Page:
Scientists may have found a way to predict heat waves — 50 days in advance
Normally, I don’t trust the weather forecast to know the difference between sunshine or showers even a few days out. But a new study just published in Nature Geoscience indicates that meteorologists are close to being able to predict heat waves on the East Coast up to 50 days before they occur. The advance warning could help big cities, utilities companies, transit systems, and agricultural operations prepare for extreme temperatures — and, hopefully, prevent serious disruptions like power blackouts.
“There are many possible health, economic and other impacts of these hot temperatures and advanced warning can only help,” as climate scientist Jonathan Overpeck of the University of Arizona told the Associated Press.
But how is it even possible? So glad you asked. Basically, the study’s authors found a strong correlation between water temperatures in the north-central Pacific Ocean (the area just above Hawaii) and summer temperature spikes in the eastern United States. When the southern part of that Pacific region gets really hot, and the northern part is really cold, you have what scientists call the Pacific Extreme Pattern. Looking back into records of summer weather conditions from 1982 to 2015, the study’s authors found that when PEP was high, the eastern U.S. (everything east of the Mississippi River, including Iowa and minus Florida, according to the AP) tended to experience extreme heat.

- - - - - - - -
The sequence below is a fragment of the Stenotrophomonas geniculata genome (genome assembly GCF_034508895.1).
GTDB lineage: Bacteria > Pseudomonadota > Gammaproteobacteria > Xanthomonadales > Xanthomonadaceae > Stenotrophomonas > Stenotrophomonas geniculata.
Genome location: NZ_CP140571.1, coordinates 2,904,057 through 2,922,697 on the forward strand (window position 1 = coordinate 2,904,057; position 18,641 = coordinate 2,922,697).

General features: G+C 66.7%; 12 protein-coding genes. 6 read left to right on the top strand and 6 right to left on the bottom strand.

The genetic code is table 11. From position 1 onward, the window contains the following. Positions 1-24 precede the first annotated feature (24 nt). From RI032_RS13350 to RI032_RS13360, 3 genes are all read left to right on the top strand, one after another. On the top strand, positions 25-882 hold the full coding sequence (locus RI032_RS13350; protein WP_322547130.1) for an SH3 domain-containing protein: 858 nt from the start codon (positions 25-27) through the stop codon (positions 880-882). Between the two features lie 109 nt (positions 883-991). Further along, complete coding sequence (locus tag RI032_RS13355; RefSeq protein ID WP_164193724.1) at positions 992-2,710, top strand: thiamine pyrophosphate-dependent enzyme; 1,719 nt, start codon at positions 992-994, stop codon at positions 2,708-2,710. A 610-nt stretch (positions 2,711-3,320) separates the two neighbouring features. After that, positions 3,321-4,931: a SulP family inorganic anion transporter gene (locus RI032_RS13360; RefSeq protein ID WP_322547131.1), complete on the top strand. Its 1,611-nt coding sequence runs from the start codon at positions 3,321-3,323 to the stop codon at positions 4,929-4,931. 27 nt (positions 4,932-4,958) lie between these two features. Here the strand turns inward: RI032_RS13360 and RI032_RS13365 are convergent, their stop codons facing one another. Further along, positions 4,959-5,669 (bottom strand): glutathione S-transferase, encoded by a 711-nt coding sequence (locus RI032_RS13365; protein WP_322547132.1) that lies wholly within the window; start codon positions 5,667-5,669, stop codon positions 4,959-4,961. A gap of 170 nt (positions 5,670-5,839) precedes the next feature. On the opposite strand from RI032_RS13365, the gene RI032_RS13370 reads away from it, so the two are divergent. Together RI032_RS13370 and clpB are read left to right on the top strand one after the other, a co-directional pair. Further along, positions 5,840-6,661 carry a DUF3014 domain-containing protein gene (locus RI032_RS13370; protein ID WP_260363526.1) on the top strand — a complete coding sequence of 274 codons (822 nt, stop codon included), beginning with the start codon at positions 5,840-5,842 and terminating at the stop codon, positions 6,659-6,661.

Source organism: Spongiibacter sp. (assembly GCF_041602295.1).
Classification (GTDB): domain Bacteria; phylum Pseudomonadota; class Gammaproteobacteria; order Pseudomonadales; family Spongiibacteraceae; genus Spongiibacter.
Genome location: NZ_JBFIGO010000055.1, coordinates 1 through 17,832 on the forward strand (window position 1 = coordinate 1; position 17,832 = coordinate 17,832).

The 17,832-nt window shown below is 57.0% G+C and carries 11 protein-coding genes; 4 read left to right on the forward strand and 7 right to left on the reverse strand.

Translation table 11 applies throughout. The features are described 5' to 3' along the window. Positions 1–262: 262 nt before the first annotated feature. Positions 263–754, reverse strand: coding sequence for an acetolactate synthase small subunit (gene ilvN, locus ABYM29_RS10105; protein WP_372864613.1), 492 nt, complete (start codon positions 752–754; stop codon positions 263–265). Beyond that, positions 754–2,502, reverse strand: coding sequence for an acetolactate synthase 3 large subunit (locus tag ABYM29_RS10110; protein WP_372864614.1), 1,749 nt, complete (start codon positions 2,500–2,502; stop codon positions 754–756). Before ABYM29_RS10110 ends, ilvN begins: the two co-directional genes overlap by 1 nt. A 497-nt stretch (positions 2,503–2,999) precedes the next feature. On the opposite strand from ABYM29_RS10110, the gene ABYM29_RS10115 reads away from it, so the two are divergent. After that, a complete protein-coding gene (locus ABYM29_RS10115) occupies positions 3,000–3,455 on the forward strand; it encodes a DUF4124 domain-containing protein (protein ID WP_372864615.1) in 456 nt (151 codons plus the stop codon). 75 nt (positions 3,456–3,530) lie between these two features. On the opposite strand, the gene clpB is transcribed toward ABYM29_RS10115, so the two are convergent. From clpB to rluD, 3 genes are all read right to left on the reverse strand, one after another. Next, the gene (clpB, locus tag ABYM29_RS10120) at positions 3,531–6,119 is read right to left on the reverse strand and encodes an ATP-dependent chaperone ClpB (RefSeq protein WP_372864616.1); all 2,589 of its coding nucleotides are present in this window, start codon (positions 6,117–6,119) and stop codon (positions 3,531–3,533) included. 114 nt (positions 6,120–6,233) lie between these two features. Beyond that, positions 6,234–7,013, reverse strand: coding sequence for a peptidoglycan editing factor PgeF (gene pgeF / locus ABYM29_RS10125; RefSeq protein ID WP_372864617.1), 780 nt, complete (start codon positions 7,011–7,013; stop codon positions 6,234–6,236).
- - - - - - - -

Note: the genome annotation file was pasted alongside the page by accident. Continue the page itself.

The study’s authors concluded that the strong correlation “suggests potential for long-lead predictability.” Meaning when scientists observe those ocean temperatures, they can say with some certainty that a high-pressure system is about to park itself over the East Coast. That would certainly be useful, given the record-breaking heat the U.S. has experienced in recent years — and will likely continue to experience as heat waves become more frequent and intense in a warming world.
Meteorologists will start using these findings to predict heat waves starting in May, so keep your eyes peeled for something that quintuples your 10-day forecast — and is maybe that much more reliable, too.
Get Grist in your inbox